I’ve had a chance to think about this a little more and, reflecting on how this lesson went and thinking of future lessons, here are some more formalized thoughts.
I think I wish there was a lesson before this one that whose purpose/outcome was solely for students to practice identifying user groups (or, after talking this out with a few folks, I think I prefer the term identifying communities) without being too general or too specific. When I taught this lesson, I found that my students could only think in terms of overly broad communities that didn’t help narrow down the focus for designing their product, or they wanted to create microscopic user profiles similar to the user stories they saw in Lesson 4.2. If identifying communities exist on a spectrum - from overly general to hyper specific - my students haven’t been shown strategies to identify communities in the middle that make good targets for apps and products. I also felt underprepared to provide strategies to help focus their efforts during this lesson because identifying communities is only part of the lesson - eventually we wanted to get to the design part of the lesson, so it was hard for me to focus on productive questions or feedback when I knew we needed to move on in the lesson.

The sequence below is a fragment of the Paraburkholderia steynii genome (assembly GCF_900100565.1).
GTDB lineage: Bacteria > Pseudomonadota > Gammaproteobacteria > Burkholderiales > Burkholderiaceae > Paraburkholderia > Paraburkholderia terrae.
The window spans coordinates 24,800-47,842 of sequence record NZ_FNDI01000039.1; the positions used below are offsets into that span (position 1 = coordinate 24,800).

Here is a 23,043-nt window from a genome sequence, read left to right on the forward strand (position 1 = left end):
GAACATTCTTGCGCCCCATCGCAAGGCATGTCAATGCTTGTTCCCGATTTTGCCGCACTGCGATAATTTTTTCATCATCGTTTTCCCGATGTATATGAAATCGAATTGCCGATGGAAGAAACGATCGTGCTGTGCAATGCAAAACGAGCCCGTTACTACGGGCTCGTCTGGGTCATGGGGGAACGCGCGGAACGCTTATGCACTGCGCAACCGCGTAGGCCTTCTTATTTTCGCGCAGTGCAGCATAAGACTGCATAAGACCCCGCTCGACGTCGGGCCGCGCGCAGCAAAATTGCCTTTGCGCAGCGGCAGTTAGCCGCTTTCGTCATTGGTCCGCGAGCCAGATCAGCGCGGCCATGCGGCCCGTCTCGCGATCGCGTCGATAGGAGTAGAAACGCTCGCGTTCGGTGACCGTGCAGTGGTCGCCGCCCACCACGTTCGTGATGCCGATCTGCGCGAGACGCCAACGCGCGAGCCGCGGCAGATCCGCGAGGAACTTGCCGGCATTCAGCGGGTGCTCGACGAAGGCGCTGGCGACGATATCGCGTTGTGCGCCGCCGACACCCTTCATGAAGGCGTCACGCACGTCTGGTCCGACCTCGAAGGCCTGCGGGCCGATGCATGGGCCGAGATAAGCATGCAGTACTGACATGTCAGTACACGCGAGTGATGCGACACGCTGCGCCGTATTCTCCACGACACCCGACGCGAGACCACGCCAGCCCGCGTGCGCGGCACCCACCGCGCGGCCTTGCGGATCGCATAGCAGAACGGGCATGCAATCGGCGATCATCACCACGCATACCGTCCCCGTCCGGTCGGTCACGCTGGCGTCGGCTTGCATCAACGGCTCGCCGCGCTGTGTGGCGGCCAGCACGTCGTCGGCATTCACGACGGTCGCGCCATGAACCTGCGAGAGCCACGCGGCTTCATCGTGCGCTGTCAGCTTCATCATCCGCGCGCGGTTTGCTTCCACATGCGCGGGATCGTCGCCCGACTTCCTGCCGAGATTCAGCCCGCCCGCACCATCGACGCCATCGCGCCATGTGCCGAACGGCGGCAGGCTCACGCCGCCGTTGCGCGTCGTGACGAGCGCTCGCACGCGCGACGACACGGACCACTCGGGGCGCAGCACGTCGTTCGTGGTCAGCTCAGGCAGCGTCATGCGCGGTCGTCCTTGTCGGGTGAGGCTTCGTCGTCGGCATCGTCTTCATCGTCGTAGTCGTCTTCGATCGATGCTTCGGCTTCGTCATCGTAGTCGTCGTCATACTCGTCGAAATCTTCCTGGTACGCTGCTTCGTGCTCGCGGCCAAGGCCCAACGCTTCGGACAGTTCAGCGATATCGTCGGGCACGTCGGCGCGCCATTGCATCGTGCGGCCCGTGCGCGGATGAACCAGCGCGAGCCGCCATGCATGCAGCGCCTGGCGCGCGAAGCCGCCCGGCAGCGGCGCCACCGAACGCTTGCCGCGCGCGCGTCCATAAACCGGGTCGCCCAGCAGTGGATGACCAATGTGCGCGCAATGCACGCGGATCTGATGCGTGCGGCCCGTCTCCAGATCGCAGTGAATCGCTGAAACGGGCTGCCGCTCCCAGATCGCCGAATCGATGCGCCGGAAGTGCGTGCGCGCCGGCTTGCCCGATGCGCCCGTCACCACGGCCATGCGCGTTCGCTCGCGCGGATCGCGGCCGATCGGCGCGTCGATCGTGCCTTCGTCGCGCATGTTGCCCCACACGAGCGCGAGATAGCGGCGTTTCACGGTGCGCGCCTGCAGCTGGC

An idea I had was to have a mad-lib-esque activity where students identify an age range, a location, a relationship to society (I’ll explain this in a sec), a mode of travel, and an interest or hobby. Then they use those to fill in these blanks: “I want to design a product for (age range) people who live in (location) who (relationship), use a (travel mode), and are interested in (interest)”. I imagine this could create sentences like:
“older people who live in the mountains who own a dog, travel by walking, and are interested in astronomy” - or:
“young people who live by the ocean who have older siblings, travel by longboard, and are interested in going to concerts” - or: